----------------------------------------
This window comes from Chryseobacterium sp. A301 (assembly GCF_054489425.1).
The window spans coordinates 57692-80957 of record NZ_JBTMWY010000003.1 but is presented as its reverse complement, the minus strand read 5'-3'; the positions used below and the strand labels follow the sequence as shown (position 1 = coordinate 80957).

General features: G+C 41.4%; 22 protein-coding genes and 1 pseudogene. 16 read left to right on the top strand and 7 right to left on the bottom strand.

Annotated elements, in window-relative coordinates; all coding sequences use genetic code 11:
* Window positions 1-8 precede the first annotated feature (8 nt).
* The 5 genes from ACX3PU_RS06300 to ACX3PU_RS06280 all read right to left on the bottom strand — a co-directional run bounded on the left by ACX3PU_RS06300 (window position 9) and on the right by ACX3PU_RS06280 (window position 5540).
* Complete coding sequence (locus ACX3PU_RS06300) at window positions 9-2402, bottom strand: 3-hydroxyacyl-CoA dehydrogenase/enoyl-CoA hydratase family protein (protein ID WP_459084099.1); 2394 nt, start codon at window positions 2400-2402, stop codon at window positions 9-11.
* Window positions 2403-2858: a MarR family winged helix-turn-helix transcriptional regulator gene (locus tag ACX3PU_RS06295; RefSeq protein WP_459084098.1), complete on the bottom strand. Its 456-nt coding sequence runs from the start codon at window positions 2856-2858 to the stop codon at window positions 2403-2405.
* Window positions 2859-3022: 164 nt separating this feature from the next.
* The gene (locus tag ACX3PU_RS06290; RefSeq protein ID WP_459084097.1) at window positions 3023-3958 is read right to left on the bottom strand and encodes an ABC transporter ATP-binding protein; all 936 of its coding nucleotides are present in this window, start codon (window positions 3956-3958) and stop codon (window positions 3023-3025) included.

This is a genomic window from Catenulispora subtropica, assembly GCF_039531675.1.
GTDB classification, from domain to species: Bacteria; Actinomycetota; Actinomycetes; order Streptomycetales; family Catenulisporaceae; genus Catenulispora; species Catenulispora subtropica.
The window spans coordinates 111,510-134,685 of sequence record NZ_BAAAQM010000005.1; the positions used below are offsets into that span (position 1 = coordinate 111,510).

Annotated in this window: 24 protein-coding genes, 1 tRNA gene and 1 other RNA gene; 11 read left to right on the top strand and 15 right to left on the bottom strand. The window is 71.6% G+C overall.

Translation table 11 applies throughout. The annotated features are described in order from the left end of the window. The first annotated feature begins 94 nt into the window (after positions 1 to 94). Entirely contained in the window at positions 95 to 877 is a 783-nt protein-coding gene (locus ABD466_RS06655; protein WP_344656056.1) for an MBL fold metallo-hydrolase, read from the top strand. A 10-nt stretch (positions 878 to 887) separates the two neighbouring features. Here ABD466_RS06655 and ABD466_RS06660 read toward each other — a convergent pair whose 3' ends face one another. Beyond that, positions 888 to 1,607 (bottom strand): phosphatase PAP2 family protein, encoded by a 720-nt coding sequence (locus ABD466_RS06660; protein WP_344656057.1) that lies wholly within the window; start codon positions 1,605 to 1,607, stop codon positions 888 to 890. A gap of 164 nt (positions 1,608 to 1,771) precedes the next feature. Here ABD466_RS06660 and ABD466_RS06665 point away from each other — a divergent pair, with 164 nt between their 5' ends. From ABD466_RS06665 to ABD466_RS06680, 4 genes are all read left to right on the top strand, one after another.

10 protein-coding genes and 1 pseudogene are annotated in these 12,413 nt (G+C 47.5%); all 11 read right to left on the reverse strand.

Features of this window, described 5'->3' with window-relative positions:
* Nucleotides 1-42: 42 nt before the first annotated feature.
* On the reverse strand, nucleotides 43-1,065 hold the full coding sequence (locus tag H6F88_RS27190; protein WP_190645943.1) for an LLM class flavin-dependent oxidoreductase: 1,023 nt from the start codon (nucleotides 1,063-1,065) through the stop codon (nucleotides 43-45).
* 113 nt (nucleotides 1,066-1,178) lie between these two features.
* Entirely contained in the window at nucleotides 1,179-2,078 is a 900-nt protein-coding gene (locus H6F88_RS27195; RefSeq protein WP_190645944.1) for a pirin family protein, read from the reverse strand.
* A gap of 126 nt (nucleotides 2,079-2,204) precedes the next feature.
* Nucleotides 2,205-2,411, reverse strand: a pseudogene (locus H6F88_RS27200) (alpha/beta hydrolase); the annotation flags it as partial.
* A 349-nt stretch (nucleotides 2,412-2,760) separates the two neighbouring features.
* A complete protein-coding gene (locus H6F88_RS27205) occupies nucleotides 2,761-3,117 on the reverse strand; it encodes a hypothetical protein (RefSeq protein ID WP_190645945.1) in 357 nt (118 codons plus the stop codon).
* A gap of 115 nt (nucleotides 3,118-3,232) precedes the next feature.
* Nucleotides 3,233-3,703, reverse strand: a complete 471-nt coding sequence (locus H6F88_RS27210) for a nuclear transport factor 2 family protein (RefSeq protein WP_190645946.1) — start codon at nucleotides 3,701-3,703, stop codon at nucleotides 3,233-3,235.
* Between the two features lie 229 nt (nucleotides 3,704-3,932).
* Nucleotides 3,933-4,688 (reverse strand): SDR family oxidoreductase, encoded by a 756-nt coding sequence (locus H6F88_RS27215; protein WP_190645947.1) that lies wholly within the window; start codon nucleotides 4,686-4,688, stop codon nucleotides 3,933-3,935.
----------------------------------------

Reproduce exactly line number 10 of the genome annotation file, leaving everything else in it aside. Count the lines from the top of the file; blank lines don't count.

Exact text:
* The gene (locus tag ACX3PU_RS06290; RefSeq protein ID WP_459084097.1) at window positions 3023-3958 is read right to left on the bottom strand and encodes an ABC transporter ATP-binding protein; all 936 of its coding nucleotides are present in this window, start codon (window positions 3956-3958) and stop codon (window positions 3023-3025) included.